The father of Czech music, Bedřich Smetana, sits down on a chair facing the audience. While people who influenced his life – relatives, friends and acquaintances – gather upstage to form an orchestra, conducted by Adolf Čech, as if illustrating Shakespeare’s “All the world’s a stage, And all the men and women merely players.” “Deaf Empire: Replaying Bedřich Smetana” starts and ends with the premiere performance of “Má Vlast” (My Homeland), an orchestral portrayal of the landscapes and legends of Bohemia, emphasising the musical poems’ significance for the composer and the whole nation.
The play written by Prague-based American writer Stephan Delbos, covering several decades of Smetana’s life, premiered at the Prague Shakespeare Company’s Divadlo Kolowrat on March 3. Carefully structured stage movements, well balanced dialogues and distinguished cast make “Deaf Empire,” directed by PSC’s regular Amy Huck, one of the company’s best productions.
Set in the second half of the 19th century, the play depicts the atmosphere of the time, when the country was freeing itself from the Germanisation under the Czech National Revival. Smetana insisted on the validity of Czech melodies and themes in classical music and opera, despite going through his own life tragedies: the death of his wife and children, and his complete loss of hearing which nearly destroyed his career.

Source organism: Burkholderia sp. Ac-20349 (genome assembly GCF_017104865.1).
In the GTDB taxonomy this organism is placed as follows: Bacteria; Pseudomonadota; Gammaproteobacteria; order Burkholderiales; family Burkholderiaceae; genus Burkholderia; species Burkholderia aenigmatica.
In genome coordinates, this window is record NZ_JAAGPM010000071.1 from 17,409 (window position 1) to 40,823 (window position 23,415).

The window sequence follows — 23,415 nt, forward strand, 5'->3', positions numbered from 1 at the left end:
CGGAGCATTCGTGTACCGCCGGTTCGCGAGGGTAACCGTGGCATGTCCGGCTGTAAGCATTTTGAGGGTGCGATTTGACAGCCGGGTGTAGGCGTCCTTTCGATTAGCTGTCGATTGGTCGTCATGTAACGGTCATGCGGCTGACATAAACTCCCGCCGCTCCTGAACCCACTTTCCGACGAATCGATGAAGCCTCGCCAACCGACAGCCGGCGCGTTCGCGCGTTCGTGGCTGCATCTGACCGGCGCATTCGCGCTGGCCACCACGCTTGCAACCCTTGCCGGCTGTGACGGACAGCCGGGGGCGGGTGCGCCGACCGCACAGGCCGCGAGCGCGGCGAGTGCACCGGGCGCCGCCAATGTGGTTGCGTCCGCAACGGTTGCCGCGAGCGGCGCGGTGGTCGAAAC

The play stars acclaimed British actor Gregory Gudgeon (The Lion King, Shakespeare’s Globe ensemble) as the fervent Smetana, with William Valerián (Úplné Zatmění, Klicperovo Divadlo) as his friend, the revivalist poet Jan Neruda. Both delivered an outstanding performance, establishing a complicated relationship and masterfully conversing in three languages: Czech, German and English.
“Deaf Empire” showed what a production about a musician’s life should be: pre-recorded music was rarely used. Instead, the audience heard Smetana playing the piano, Neruda jamming with a saxophone and an opera diva Marie Procházková singing a piece from “The Bartered Bride.” Even little Linda Boubínová, starring as Smetana’s daughter, brilliantly played a few piano melodies, reminding the audience about the composer’s relevance to today’s world.
“Smetana’s melodies originated in ancient folks songs from peasants and traveling Yiddish theater companies, and later emerged in American jazz and sustained themselves into rock music today,” said the play’s director Huck, in a press release. “We find that there is a common song in all of us as human beings, regardless of our nationality or religion, and it originates in the soil of the earth itself.”
Two final shows are being performed on March 9 and 10. Tickets are available online on the PSC website.
Photos by Philip J. Heijmans